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Discussion Starter · #1 ·
Hi all...have always wanted a 57 and am in a position to build one. Am going to look at a 57 2dr post tomorrow, no motor or trans but otherwise nearly 100% complete. I know what to look for as far as basic rust, bondo, etc., but anything I should pay particular attention to as far as rust or damage? This will be my first tri-five, and don't want to be cocky and end up with something I can't fix.
Also checked out a frame today, 57 2dr, with nova subframe (rear steer). Frame is in real nice shape but question how the subframe is installed. They notched the frame and stuck the nova sub inside the 57 frame rails. you can still see the mounting holes at the end of the nova sub. I would get the frame, which is sandblasted and painted, with a good 57 rear end, 350 engine and trans. I have a nova sub in my 53 chevy truck and really like how it turned out, but wonder about how it is pieced together. The guy who is selling bought like that, it has sat in his garage for about 20 years..should probably avoid this because of how much could be wrong but have to ask....
Thanks for any and all help,
Dave
 

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I personally would be afraid of that frame not knowing how or when it was done. As far as the 57 roller check the frame at the front rear axle spring hangers. I stuck a screwdriver through mine when I tried to clean out the dirt in the bottom of the hanger. I ended up replacing the bottom of the right rail there and rebuilding both rear corners of the chassis.
Dave
 

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Hey it never hurts to go look at a ride. You can`t tell what you may have if you talk yourself out of it before it`s even yours. Anymore you can build or buy nearly any part to replace the bad areas. If the price is right it may be worth going for.
Terry
 

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Dave,

Here are a few things that I wish I had considered more closely. You have probably already considered these. I submit these as a beginner myself. First proect ever. This forum has helped my time and time again so I wanted to conribute something in return. Best I can offer at my level.

• I missed well hidden rust on the inner finders (engine bay). Considering the replacement price they are worth a close look.

• Some rust on the floor braces, inside QTR panel braces, and one or two others needed patching or replacing. Not that pricy individually but it did impact the strength of the car. Lost time getting this done.

• It did not show at first but at one time the car had been hit in the right front. This finally became evident after measurements were made on the car and compared to factory specs. We had to straighten the car a little to make the factory numbers work. More time and labor.

I have attached two pics showing the floor pan work done on areas that at first were obvious and those that were not. Also put a pic of the finished product.

All of these pieces are in an Excel WKS with supplier and pricing. If you are interest I will send it to you.

Good luck!

DonC
Houston
 

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Discussion Starter · #5 ·
Thanks everyone...did buy the 57 150 series 2dr! It will need repair in front of the rear tires, front floors and some braces, bottom of front fenders, rockers maybe, and more. but back floors, frame, most of trunk, doors, are very good, and car is almost 100% complete (seats/interior, gauges, trim, etc.). I'll try to post a pic tomorrow. Sooooo many questions, like where is most "economical" place to get patch panels, and why do so many people install different front susp? Thanks again for the tips, Don, any help with figuring out these floorboards would be great, it would give me an idea of how many "trips to the bloodbank" will be required...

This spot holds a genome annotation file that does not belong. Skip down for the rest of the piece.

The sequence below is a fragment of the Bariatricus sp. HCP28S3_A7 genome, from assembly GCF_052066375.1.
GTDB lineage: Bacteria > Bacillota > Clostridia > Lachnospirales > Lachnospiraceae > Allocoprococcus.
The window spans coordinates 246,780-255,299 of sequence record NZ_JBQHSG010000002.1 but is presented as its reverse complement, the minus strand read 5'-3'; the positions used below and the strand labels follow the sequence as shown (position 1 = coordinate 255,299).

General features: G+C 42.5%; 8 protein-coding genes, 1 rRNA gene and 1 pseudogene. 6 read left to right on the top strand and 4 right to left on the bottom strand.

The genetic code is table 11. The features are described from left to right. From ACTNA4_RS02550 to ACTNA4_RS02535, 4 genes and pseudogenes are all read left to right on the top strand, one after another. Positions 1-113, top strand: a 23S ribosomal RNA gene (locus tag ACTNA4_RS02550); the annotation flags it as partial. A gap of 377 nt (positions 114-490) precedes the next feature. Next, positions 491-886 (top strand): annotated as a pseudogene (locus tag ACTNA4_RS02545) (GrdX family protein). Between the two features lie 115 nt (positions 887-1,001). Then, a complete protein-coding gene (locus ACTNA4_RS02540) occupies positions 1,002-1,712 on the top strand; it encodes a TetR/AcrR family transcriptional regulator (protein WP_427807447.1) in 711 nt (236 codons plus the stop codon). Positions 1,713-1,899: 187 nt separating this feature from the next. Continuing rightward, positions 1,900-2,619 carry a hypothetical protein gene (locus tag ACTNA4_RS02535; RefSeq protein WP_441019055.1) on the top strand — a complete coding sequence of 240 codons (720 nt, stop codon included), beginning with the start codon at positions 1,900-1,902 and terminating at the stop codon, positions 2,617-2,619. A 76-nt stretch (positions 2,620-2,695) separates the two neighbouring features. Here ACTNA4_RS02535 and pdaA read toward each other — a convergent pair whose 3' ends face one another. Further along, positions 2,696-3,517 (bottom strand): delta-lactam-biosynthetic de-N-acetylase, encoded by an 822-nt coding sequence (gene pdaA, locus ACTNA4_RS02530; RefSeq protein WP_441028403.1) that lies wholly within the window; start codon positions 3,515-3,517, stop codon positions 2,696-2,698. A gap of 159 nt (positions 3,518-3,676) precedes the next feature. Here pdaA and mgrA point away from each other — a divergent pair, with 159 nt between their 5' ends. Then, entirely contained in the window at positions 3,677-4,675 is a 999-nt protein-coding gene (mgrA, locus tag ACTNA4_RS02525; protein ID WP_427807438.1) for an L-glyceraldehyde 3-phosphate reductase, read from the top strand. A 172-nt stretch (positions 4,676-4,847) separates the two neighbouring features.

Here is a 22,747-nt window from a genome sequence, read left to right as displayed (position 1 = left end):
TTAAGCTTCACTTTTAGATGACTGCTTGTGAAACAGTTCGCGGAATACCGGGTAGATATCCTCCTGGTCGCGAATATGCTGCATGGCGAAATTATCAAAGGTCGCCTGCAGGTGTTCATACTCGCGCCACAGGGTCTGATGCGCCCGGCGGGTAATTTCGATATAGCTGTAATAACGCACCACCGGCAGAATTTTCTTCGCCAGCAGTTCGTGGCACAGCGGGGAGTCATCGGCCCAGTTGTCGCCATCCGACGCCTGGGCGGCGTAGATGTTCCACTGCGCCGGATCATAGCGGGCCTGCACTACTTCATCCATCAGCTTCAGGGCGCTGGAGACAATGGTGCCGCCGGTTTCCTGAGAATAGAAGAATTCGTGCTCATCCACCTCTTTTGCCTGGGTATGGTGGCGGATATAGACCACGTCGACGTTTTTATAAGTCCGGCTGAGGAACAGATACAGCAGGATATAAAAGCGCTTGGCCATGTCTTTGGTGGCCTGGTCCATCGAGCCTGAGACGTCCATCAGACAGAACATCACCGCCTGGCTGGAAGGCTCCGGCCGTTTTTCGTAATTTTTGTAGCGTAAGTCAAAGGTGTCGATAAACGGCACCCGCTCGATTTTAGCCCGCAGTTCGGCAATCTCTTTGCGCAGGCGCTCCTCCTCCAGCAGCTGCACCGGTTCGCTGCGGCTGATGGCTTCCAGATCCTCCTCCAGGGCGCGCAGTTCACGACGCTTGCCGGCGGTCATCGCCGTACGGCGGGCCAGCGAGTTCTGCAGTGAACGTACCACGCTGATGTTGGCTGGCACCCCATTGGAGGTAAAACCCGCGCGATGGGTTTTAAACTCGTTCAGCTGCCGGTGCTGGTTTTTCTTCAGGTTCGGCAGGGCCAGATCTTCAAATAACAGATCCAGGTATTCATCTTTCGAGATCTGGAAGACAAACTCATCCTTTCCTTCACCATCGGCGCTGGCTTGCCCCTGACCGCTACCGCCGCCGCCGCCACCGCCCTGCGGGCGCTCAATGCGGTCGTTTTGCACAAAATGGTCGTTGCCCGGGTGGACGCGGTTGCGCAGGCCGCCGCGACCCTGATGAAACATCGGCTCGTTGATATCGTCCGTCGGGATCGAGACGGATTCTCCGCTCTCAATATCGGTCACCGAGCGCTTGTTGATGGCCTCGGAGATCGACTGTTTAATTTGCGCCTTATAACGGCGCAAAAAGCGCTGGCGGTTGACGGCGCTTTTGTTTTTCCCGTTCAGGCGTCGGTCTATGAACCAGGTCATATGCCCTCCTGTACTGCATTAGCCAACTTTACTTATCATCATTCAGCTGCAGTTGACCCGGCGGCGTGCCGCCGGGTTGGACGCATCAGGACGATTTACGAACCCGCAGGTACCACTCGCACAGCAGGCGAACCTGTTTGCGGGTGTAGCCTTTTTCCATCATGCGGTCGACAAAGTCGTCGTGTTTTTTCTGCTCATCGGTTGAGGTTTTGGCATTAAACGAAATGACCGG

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The goal on the sheetmetal replacement was to retain as much of the good metal as possible. When the full floor pans arrived they looked good. We cut the new floor pans to fit the areas we decided to replace. In other words we did not simply cut out the entir floor pan and install both full floor pans. We used the new to make patches (large ones). This weekend I can post more photos showing the areas we patched.

The car had its suspension improved for two reasons; 1) even due to the size and weight some components do help improve performance and handling (rack & pinion), 2) all other reasons for me are for appearance.

DonC.
Houston
 

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Don, I'll be replacing the whole floor pan on mine. There are no braces left. Toe boards are O.K. and the rear axle hump is ok. Could spread sand on the roads with the floor. Trunk is rotted around the edges and around the wheel wells. Got to get some overtime this winter to purchase parts.
Dave
 

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Dave,

Replacing the entire floor unit is probably the best route. When the work was started it was planned only to fix/patch rusted areas. This car is going to be driven, and it was intended all along to be a learning experience. This is the first I have ever done. Keep this in mind as you read future posts!

DonC.
Houston
 

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Discussion Starter · #10 ·
You're floor looks pretty good, Don...did you have to mess with the tunnel and rockers? I've done a few floorboards in the past...but this will be my first time doing them right (no overlap, using replacement parts/not home made). I'm pretty much in the same boat as Dave, my floor is swiss cheese:eek: . Hope you don't mind a few more questions in the future, after I get the knife out...thanks,
D
 
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